I have a friend who despises the game, but loves the lore and reads all the books. Gotta say, not a big fan of the Warcraft story line either.

I'm not expert, so my knowledge could be wrong, but it just strikes me as odd that the people who forged the peace treaty in Warcraft 3, and worked together to save the world, would suddenly turn on each other so shortly afterward even though the leaders are allies of one another.

Plus, I just don't like the fact that it seems every 10 minutes, the World of Warcraft is on the brink of destruction. Same reason why I don't like the Forgotten Realms setting. There's always so much bad stuff happening that it's just not possible for the people to have survived for so long.

I mean, you've got an 'Old God' manipulating everything, opening up planar rifts to send forth legions of demons into the world. You've got a continent of Undead ruled by some sort of immortal Lich King. You've got your former allies turning on you. It just seems every time they turn around, the people in Warcraft are facing insurmountable odds, but still survive 'somehow'. It breaks my immersion.

I do love the Golarion setting though. Sure, there's bad stuff there, but it's not on the same scale Faerun and Warcraft have. Sure, you've got Tar-Baaphon as an ever-present threat, the Worldwound is only barely being kept at bay, and the Eye of Abendego is a constant danger... But they also don't have the God of Magic dieing every 200 hundred years, or Planar Rifts opening with Demon-Blooded Elves, or Old Gods manifesting on the mortal plane killing as they see fit, or Undead Dragons that are so powerful their mere presence kills and reanimates you if you aren't strong enough etc.

I just find Golarion to be a more believable setting.


Tels wrote:

I have a friend who despises the game, but loves the lore and reads all the books. Gotta say, not a big fan of the Warcraft story line either.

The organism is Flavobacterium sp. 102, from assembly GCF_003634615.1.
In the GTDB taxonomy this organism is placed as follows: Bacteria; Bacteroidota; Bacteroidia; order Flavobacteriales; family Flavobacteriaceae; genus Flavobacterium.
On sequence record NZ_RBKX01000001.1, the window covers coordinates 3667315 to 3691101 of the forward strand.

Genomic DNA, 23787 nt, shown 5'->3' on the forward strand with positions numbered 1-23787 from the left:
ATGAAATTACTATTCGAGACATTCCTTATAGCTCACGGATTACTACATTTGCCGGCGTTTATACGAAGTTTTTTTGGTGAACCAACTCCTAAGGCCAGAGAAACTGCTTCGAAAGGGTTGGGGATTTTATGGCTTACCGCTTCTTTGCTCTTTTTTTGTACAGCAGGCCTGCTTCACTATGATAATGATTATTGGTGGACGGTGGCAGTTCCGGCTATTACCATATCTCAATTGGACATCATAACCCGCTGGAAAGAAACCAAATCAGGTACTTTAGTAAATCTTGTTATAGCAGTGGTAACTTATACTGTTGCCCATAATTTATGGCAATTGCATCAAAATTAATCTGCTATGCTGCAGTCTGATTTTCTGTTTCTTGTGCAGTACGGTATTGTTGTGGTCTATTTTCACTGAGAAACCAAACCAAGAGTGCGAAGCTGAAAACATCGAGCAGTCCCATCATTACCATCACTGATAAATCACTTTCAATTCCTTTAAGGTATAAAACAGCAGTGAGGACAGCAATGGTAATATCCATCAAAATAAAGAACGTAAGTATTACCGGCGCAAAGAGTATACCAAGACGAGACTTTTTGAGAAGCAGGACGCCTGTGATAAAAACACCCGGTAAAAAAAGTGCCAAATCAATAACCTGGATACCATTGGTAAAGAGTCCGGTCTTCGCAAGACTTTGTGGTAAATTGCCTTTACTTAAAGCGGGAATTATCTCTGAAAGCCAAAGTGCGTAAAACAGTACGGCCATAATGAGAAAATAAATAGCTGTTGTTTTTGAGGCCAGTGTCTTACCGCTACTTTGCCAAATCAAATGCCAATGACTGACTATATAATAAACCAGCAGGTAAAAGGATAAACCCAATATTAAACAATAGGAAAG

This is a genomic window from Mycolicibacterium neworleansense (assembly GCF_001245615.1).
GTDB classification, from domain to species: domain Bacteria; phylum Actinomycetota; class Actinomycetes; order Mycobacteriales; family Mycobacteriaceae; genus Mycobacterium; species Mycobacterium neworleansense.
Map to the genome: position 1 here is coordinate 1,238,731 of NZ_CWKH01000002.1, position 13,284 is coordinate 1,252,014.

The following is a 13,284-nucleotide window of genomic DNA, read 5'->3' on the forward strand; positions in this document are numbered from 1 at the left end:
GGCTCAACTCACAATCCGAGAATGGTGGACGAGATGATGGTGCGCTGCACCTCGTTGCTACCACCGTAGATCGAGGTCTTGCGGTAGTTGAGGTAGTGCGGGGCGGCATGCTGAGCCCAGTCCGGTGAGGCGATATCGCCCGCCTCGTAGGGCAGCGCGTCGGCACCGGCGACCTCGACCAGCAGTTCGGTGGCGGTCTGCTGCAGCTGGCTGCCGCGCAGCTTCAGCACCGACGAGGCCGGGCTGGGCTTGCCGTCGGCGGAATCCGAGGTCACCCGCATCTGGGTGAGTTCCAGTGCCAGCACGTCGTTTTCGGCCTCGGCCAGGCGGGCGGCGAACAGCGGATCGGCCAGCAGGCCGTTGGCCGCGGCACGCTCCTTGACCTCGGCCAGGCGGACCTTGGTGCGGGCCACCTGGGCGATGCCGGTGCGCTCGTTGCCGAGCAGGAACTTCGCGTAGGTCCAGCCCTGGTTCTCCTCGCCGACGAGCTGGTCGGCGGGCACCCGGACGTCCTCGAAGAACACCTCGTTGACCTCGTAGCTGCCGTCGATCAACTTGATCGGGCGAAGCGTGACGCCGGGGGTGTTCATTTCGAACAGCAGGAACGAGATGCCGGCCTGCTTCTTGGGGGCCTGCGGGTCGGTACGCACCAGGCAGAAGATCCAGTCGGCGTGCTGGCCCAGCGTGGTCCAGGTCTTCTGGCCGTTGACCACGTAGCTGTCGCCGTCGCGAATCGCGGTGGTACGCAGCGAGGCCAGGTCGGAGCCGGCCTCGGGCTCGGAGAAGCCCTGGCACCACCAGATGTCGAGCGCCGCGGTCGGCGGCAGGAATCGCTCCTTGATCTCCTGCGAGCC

I'm not expert, so my knowledge could be wrong, but it just strikes me as odd that the people who forged the peace treaty in Warcraft 3, and worked together to save the world, would suddenly turn on each other so shortly afterward even though the leaders are allies of one another.

WoW mechanics and such aside, I know what you mean. I was kind of disappointed with that as well. However, it's worth noting that there's a lot of racism between the Alliance and the Horde (mostly humans vs orcs, but since they're the primary races of both factions it tends to trickle down between their allies). The peace pact got broke because Admiral Proudmoore (a decorated war hero of the Alliance) started some s+*% off the radar by attacking Kalimdor (the primary lands of the Horde). He failed and was killed in the process, but crap hit the fan after that (it would be akin to finally making peace with your worst enemies, and then when your pants are down somebody bombed your temples or something).

Set everyone back a long way. That being said, I prefer the stance the Warcraft RPG and Warcraft 3 set, with multiple races working together for the betterment of one another. One of the things that has always pissed me off about WoW is that you see tons of NPCs shirking the ally vs horde deal, but you never get the option to say "screw the horde/alliance, I'm going solo". So much potential in WoW that they just flushed down the toilet (you have different languages in the game, and it wouldn't be hard to create quest lines where you explore the world and learn different languages, and making a neutral faction wouldn't be difficult either; since it's just a matter of faction ID numbers in the game). Some private servers actually include cross-faction friends, guilds, and parties.

Quote:

Plus, I just don't like the fact that it seems every 10 minutes, the World of Warcraft is on the brink of destruction. Same reason why I don't like the Forgotten Realms setting. There's always so much bad stuff happening that it's just not possible for the people to have survived for so long.

I mean, you've got an 'Old God' manipulating everything, opening up planar rifts to send forth legions of demons into the world. You've got a continent of Undead ruled by some sort of immortal Lich King. You've got your former allies turning on you. It just seems every time they turn around, the people in Warcraft are facing insurmountable odds, but still survive 'somehow'. It breaks my immersion.

Point taken. Though to be honest I don't think that the world has been on the brink of destruction that often. The only time I can think of that it was actually in really deep doo-doo was when Sargaras was trying to open the portal to the world and conquer it, but was fought tooth and nail by his slave Nerzul the Lich King and his forces, the Alliance, the Orcs, and the Night Elves (who weren't alliance at the time). The undead scourge kind of stopped being a brink of destruction sort of thing early on. More of a nuisance, and the Burning Crusade pretty much takes place all in the outer planes.